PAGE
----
Has Naidu’s tech fixation come to haunt him?

Has Naidu’s tech fixation come to haunt him?

The curious case of addition and deletion of votes with the help of the Telugu Desam Party app ‘Seva Mitra’ has rocked both the Telugu states. A case of cybercrime reported by the YSR Congress Party has been investigated by a Special Investigation Team (SIT) of Telangana police. In retaliation, Andhra’s Chandrababu Naidu government slapped a similar case against Telangana for stealing its data. 

This is the second time that YSR Congress Party has filed a police case in Telangana for a crime committed in Andhra, saying that it has no belief in Andhra police after an airport staffer tried to stab its leader Y S Jaganmohan Reddy with a knife at the Visakhapatnam airport. “If an Andhra man commits a crime in Hyderabad, where do you file the case, in Andhra or Hyderabad,” Jagan shot back at a scribe in front of Rajbhavan after he, along with party leaders, met Governor ESL Narasimhan. But he did not explain why he filed a case in Hyderabad against an attacker who committed a crime in Visakhapatnam.

Naidu’s obsession

Chief Minister and TDP president N Chandrababu Naidu was instrumental in bringing the information technology industry and e-governance to the undivided Andhra Pradesh during the early 2000s. Naidu returned to Hyderabad during the 2018 Telangana assembly elections and campaigned in the IT hub, hoping to revive the fortunes of his party in the state.

The TDP won only two seats as the ruling Telangana Rashtra Samithi (TRS) succeeded in igniting the Telangana sentiment among the general public one more time. “What Naidu forgot is that the common man in Telangana still considers him as enemy of the Telangana people and the hurt feeling and the wounds are still fresh,” a senior Congress leader observed.

Naidu, however, has some unfinished business in Hyderabad as the division of tangible assets between Telangana and Andhra is yet to take place. The main data centre of the Andhra government still runs from Telangana. Many IT firms, including the IT-Grids (India) Pvt Ltd, which is in the thick of the data theft case, operates in Madhapur area of the city’s IT hub. In fact, the very IT ecosystem that Naidu created makes Hyderabad a preferred destination for work related to Big Data. This explains why he was careless in handing over his state’s data into the hands of a firm that is located in the geographical area and jurisdiction of Telangana.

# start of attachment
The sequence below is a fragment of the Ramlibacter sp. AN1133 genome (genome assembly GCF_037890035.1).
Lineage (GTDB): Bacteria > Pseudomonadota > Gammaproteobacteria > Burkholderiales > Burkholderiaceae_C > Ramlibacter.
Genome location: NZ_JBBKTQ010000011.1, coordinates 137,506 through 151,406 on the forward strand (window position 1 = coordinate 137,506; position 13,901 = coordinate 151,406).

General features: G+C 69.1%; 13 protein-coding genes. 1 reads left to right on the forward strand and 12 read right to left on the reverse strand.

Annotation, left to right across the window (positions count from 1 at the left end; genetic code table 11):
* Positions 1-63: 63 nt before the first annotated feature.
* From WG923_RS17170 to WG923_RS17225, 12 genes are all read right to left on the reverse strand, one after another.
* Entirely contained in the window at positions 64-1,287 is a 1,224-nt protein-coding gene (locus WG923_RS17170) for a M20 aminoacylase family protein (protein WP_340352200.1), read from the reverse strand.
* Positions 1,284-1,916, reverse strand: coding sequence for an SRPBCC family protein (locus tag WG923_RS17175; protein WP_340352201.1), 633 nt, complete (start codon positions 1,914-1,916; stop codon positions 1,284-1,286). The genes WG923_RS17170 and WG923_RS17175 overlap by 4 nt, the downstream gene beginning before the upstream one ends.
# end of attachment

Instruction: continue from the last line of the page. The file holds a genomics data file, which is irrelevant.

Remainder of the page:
Political analysts are saying “we told you so” as Naidu’s belief in technology has proved wrong in this instance. Naidu looks vulnerable as word of missing voters in lakhs has gone deep into the psych of the voters in the state. Naidu will have to answer now whether he actually used his favourite weapon against the people or was it the “return gift” that TRS chief and Telangana Chief Minister K Chandrasekhar Rao had promised in return for Naidu’s alleged meddling in Telangana politics. 

Telangana police raided the offices of IT Grids and confiscated hard disks and laptops containing data of voters of Andhra Pradesh. The complaint was that the firm had data of 3.5 crore voters of Andhra along with the master Aadhaar data with colour photographs and bank account details. The police then allegedly picked up four staffers when the firm’s director D Ashok went missing.

The Cyberabad police commissioner said at a press conference that a “key person” in TDP is the person who is behind the illegal transfer of voter data from a Visakhapatnam-based IT firm ‘Blue Frog’, with which the Andhra government has a contract, to IT Grids in Hyderabad. Cyberabad police believe that the TDP was able to delete or add voters on the Election Commission’s voters list with the help of the app created by IT Grids.

The police explained the alleged modus operandi: “TDP workers contact voters and find out their preference. If someone is against the TDP, their vote is deleted. If someone is pro-TDP, then one more vote in his or her name is added. This way, they have added 59 lakh votes”.

No data theft, says EC

While the political parties were fighting about the missing votes, the Chief Electoral Officer (CEO) of Andhra Gopala Krishna Dwivedi has ruled out theft of information of 3.5 crore voters from its servers by any entity and said that anyone can access and use the information as the data is in the public domain. He said that only 4,000 votes were deleted through official Form 7 applications. He said the Election Commission had nothing to do with the politics surrounding the data theft issue.

Meanwhile, YSRCP chief Jaganmohan Reddy seems to have scored a self-goal by agreeing that his party filed lakhs of Form 7 applications for review of bogus votes allegedly added by the TDP. The Andhra government constituted an SIT to look into the YSRCP’s action to get voters deleted.

The Naidu government also constituted another SIT to look into alleged data theft by the Telangana government. The allegation is that data pertaining to TDP’s booth level functionaries has been stolen by Telangana police and handed over to YSRCP. The TDP has come out with audio recordings of several phone calls allegedly made from YSRCP’s Lotus Pond headquarters asking TDP activists to come and join their party.

While both the state governments have locked themselves in battle, it is difficult to separate the truth from the lies unless the Election Commission of India, the repository of voters lists, opens up and clarifies whether it is possible for anyone to enter into its database and delete or add voters without its knowledge.

Get a round-up of the day's top stories in your inbox

Check out all newsletters

Get a round-up of the day's top stories in your inbox